With an appreciation of literature and history, David Austin gave such memorable names to his roses as ‘Charles Darwin’ (with yellow cupped blooms), ‘James Galway’ (a climber with dense pink rosettes), ‘Dame Judi Dench’ (orange blooms with ruffled petals) and ‘Roald Dahl’ (whose orange-red buds open up to peach rosettes).

‘Dame Judi Dench’
‘Dame Judi Dench’

Some varieties were named after people whom Austin admired including ‘Mary Webb’, ‘Benjamin Britten’, ‘Edward Elgar’, ‘Charles Rennie Mackintosh’, and ‘Darcey Russell’, while others had a sense of mischief such as ‘Fisherman’s Friend’, ‘Teasing Georgia’, and ‘Queen Nefertiti’.

His early varieties, which he cleverly christened “English Roses”, often had Chaucerian names such as “The Friar’, ‘The Aquire’, ‘The Prioress’ and ‘The Canterbury’. Yet it was not until 1983, when he introduced ‘Graham Thomas’, a bushy rose with cup-shaped, rich yellow scented blooms, and ‘Mary Rose’, a delicious pink with a classic old-rose fragrance that they really made their mark, taking roses out of the rose garden and into the mixed border where they have since become signature plants in innumerable herbaceous planting schemes

David Austin had an early propensity to name many varieties after characters from The Canterbury Tales such as ‘The Friar’, ‘The Prioress’, ‘The Yeoman’, ‘Canterbury and ‘The Wife of Bath’, his family members and historical icons. Shakespearean characters were represented by ‘Prospero’, ‘Cressida’, ‘Wise Portia’. From Thomas Hardy novels the varieties were ‘Tess of the d’Urbervilles’, ‘Mayor of Casterbridge’, ‘Jude the Obscure’.

Commissions from various businesses and charities: ‘Evelyn’, ‘Financial Times Centenary’, ‘Radio Times’. David also also named them after friends, relatives, and famous English horticultural figures: ‘Geoff Hamilton’, ‘Charles Austin’, ‘Lillian Austin’, ‘Pat Austin’, ‘Graham Thomas’, & ‘Gertrude Jekyll’.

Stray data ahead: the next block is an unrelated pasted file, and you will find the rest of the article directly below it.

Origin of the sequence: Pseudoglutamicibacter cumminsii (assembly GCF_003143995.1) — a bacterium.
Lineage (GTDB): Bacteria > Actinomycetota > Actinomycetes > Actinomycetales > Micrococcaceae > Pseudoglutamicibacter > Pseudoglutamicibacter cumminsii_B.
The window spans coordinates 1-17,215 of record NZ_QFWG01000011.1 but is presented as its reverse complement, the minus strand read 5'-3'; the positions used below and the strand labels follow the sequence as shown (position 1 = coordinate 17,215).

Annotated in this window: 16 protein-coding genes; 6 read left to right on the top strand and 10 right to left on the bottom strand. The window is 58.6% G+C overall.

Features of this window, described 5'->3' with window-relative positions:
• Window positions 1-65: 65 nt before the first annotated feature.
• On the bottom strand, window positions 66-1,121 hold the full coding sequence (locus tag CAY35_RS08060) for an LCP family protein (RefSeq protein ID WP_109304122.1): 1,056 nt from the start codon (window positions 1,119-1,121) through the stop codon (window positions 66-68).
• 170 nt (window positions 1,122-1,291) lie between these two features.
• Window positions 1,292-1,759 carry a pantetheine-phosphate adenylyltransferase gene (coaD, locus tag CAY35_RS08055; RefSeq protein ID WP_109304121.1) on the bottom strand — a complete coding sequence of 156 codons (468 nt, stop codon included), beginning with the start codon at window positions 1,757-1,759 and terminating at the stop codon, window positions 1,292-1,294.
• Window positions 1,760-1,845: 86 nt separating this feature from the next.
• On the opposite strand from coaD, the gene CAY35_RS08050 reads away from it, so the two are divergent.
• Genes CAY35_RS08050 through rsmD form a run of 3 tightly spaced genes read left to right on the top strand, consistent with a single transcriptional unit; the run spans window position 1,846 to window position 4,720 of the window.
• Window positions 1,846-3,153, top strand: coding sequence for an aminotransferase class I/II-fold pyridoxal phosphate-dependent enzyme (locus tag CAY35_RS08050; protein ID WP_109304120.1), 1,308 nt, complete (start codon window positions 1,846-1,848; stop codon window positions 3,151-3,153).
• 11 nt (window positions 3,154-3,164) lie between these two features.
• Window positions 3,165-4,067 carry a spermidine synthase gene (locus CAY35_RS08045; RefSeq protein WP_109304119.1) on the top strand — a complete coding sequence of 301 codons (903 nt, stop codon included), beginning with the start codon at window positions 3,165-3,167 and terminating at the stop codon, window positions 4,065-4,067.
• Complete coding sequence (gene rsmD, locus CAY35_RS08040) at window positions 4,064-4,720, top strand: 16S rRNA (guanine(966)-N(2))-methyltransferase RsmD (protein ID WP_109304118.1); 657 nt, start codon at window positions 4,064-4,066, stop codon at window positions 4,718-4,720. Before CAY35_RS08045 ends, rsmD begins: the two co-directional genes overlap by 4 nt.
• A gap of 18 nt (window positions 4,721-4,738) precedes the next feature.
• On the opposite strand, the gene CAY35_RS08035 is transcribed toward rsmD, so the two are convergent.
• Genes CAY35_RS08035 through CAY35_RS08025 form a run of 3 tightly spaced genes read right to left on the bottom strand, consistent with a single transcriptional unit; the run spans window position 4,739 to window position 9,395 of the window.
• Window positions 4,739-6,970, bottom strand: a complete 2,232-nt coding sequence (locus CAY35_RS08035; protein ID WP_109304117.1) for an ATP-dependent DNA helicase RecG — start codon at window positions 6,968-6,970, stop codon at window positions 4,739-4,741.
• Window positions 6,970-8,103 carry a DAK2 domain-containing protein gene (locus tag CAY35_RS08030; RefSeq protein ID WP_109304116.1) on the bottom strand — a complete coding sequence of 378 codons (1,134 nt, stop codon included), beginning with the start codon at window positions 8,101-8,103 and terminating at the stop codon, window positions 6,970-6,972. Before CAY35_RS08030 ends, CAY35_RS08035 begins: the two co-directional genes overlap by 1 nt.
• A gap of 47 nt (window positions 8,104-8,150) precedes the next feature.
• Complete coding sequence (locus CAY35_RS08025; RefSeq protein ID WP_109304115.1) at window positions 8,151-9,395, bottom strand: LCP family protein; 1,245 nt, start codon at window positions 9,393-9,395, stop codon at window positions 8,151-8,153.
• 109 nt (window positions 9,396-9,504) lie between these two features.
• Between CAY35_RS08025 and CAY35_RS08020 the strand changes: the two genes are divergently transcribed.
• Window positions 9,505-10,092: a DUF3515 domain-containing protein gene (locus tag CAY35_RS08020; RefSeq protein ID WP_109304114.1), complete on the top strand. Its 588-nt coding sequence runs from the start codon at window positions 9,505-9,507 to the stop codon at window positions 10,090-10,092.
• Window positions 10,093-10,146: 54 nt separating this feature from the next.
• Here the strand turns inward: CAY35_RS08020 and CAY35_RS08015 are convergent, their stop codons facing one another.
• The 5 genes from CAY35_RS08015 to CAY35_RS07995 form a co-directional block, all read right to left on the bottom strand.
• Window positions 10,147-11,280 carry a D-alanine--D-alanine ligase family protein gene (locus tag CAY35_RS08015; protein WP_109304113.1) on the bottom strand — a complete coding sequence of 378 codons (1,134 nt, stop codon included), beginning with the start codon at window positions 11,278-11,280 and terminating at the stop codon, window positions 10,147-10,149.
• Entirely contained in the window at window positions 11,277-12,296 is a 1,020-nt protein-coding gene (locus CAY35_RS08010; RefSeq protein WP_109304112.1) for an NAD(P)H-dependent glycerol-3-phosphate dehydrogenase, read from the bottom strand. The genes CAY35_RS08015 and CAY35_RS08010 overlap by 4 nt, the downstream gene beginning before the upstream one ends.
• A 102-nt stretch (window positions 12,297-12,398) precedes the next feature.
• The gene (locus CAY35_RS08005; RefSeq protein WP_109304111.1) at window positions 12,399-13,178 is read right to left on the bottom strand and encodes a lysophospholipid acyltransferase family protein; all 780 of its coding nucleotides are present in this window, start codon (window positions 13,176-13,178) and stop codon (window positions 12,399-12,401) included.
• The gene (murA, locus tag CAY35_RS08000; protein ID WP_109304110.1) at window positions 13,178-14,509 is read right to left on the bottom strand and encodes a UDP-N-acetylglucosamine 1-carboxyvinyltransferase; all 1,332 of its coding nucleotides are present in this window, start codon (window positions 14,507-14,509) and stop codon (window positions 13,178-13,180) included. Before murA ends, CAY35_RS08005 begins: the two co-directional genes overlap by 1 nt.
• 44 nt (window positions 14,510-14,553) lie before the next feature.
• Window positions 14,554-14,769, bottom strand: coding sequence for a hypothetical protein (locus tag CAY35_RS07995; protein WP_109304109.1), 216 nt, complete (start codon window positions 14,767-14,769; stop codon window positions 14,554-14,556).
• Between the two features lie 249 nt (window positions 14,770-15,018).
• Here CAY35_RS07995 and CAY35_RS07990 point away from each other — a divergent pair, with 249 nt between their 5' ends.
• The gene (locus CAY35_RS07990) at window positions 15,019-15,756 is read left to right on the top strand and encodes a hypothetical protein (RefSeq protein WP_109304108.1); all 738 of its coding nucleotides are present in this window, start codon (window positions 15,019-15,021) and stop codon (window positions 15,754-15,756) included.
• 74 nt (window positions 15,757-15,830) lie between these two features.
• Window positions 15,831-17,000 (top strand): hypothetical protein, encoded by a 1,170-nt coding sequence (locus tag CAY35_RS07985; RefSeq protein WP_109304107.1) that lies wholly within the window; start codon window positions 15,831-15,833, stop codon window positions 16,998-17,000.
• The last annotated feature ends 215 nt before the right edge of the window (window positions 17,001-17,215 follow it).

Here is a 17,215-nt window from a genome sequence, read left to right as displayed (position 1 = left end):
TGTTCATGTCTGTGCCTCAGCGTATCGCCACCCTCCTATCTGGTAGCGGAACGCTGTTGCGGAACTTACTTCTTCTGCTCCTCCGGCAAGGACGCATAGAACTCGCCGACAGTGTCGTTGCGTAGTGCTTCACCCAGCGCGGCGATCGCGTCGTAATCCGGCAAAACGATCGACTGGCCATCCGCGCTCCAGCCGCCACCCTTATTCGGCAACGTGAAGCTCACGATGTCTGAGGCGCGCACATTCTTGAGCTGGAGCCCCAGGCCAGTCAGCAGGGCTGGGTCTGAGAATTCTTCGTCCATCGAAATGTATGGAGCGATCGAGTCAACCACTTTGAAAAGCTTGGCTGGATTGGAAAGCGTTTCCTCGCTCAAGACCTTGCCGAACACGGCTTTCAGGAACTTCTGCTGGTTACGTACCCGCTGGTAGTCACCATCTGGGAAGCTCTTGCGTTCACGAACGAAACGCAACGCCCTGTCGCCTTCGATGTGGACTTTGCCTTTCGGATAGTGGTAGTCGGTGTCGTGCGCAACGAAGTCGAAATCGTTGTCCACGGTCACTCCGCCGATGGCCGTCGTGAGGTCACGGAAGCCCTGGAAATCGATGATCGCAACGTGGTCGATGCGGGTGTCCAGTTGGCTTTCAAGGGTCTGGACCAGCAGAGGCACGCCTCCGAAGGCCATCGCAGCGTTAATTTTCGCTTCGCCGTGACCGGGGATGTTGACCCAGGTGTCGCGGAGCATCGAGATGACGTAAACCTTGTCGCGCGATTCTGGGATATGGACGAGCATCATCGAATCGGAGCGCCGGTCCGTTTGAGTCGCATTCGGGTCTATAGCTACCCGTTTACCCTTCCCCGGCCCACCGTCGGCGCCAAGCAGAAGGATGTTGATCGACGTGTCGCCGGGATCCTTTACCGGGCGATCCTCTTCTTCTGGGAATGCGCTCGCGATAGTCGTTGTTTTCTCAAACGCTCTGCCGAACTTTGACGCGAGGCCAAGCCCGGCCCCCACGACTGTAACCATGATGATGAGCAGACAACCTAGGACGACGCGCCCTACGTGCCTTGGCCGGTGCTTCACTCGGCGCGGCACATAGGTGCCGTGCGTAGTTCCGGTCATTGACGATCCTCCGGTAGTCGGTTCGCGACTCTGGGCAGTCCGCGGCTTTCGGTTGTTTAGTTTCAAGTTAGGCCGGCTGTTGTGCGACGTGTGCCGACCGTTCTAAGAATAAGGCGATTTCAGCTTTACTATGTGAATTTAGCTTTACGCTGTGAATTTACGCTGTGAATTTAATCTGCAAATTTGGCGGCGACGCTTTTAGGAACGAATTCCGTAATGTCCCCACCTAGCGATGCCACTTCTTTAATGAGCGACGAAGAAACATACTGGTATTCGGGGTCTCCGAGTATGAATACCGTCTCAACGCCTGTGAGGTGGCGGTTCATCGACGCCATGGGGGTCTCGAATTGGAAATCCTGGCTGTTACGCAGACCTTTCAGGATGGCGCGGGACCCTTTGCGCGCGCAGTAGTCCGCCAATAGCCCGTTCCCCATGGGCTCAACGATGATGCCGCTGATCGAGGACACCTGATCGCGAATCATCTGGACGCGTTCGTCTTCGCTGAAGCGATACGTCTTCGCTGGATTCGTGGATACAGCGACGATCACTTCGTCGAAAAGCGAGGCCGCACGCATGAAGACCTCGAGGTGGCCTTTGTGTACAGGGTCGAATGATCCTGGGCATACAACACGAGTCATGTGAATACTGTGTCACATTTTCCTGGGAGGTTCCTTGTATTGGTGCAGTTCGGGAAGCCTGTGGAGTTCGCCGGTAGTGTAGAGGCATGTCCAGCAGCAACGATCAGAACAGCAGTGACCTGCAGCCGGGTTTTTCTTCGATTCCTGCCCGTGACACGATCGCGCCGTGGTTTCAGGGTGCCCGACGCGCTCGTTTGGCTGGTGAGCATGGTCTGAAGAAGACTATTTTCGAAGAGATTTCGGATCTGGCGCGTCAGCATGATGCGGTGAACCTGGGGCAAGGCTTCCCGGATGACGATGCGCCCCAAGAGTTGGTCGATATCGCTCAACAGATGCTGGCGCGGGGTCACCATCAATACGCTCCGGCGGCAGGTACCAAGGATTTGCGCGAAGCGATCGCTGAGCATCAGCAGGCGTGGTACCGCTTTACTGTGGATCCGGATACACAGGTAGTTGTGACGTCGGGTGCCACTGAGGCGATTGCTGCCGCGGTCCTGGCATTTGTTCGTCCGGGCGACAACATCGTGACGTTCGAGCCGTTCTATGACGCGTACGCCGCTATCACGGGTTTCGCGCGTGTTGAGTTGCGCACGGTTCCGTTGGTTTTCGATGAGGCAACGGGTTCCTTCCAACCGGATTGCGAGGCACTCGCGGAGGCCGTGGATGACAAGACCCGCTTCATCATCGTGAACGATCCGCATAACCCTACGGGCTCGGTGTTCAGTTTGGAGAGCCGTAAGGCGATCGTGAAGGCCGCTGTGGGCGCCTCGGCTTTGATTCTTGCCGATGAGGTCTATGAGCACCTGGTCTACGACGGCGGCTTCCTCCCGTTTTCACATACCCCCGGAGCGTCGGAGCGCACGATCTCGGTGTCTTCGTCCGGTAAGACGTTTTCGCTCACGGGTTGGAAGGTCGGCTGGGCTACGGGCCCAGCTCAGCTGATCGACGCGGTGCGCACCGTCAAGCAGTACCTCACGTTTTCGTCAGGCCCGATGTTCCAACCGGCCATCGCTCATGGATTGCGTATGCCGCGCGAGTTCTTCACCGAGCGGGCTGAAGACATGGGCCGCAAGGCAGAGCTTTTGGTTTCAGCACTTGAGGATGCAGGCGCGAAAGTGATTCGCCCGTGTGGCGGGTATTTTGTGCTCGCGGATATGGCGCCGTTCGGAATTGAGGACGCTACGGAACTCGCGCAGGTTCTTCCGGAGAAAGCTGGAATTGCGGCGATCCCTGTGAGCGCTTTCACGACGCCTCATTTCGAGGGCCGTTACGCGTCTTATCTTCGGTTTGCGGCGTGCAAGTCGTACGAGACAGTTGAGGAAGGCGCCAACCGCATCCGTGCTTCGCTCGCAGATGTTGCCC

The choice of ‘Robert Burns’, the Scottish poet, was pleasing especially coming from an Englishman! Other European hybridizers were somewhat slow to recognize the evolution of roses created by David Austin, but soon quickly realized their sales potential and emulated his work and developed their own versions of David’s pioneer work. They choose such generic groups names as “Renaissance”, “Romanticas”, ‘Generosas’, and ‘Country Roses’.

Memories of David C. H. Austin

Memories of David C.H. Austin
Memories of David C.H. Austin
Greeting Queen Elizabeth at Chelsea 2016 on her 90th birthday
Greeting Queen Elizabeth at Chelsea 2016 on her 90th birthday
David with David, Jr. with Dame Judi Dench at Chelsea 2016 talking about her newly named rose
David with David, Jr. with Dame Judi Dench at Chelsea 2016 talking about her newly named rose
David C. H. Austin & Bertie
David C. H. Austin & Bertie

Credit: The author gratefully acknowledges the assistance of David Austin Roses for providing access and use of certain images

Garden Legends David C. H. Austin Snr Epic Rose Legacy Lives On

A Tribute to David Austin
‘Litchfield Angel’; ‘Princess Alexandra of Kent’; ‘Abraham Darby’
His Roses Grown & Photographed by Susan Fox

David Austin Roses Announced: “It is with great sadness that the Austin family announces the passing of David C. H. Austin Snr OBE VMH, rosarian and founder of David Austin Roses. David Snr died peacefully at his home in Shropshire, in the U.K on Tuesday, Dec. 18, 2018, surrounded by his family. He was 92.” If you would like to share your memories and condolences with David Austin Roses, please email them to: rememberingmra@davidaustinroses.co.uk

David C.H. Austin | ‘Graham Thomas’

The Father of English Roses

“He will be remembered as one of the greatest rosarians and rose breeders of all time who is responsible for creating the world’s first horticultural brand. With over 240 varieties to his name, he was still absolutely passionate about developing new varieties of English Roses until the very end. He died already knowing what the future may hold, having planned and undertaken the next crosses, which will hopefully create a new rose that will be introduced in nine years’ time.” David Austin Roses

Garden Legends Live On By Designs & Impressions They Leave on The Earth | Our Hearts and Minds

According to Shropshire Star reporter Rory Smith, David Austin Junior, son and managing director of the company for the last 25 years said: “My Father – or Mr A as he was affectionately known within the wider Austin family – was a remarkable man.